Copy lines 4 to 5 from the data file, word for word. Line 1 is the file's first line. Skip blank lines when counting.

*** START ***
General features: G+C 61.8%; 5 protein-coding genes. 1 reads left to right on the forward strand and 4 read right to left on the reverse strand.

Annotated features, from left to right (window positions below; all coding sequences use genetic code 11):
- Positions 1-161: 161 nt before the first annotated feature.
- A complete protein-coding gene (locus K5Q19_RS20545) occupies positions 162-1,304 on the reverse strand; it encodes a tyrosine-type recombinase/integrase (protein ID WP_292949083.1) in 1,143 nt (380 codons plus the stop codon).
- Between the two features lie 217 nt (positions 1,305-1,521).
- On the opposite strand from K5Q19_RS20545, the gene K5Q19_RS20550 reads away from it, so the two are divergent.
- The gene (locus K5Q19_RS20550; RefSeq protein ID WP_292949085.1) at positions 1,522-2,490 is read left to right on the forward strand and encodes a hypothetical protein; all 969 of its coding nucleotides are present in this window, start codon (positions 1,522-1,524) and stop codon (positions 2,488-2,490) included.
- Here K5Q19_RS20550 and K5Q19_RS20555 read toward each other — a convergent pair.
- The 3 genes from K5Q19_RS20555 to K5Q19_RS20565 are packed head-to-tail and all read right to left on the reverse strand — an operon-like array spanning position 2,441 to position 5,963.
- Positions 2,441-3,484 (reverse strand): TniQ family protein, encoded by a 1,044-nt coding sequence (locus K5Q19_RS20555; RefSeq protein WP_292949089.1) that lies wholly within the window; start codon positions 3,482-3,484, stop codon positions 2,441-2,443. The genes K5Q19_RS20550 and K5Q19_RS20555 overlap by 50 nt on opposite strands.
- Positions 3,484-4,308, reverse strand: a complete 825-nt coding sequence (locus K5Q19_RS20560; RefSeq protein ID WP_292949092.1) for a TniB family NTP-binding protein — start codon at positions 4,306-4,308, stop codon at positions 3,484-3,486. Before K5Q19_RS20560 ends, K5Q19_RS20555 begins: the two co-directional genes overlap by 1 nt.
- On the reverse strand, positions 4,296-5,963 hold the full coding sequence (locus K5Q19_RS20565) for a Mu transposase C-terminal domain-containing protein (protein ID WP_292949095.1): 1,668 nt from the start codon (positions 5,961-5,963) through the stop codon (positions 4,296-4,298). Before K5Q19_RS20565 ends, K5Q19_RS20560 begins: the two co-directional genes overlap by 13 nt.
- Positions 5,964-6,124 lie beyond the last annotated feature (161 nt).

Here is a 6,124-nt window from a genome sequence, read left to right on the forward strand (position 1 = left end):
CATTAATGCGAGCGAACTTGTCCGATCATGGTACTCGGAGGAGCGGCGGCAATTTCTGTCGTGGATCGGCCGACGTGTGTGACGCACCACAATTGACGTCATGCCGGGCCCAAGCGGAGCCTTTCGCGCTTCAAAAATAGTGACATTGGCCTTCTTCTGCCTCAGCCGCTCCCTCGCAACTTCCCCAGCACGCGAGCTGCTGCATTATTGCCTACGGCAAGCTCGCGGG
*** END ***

- A complete protein-coding gene (locus K5Q19_RS20545) occupies positions 162-1,304 on the reverse strand; it encodes a tyrosine-type recombinase/integrase (protein ID WP_292949083.1) in 1,143 nt (380 codons plus the stop codon).
- Between the two features lie 217 nt (positions 1,305-1,521).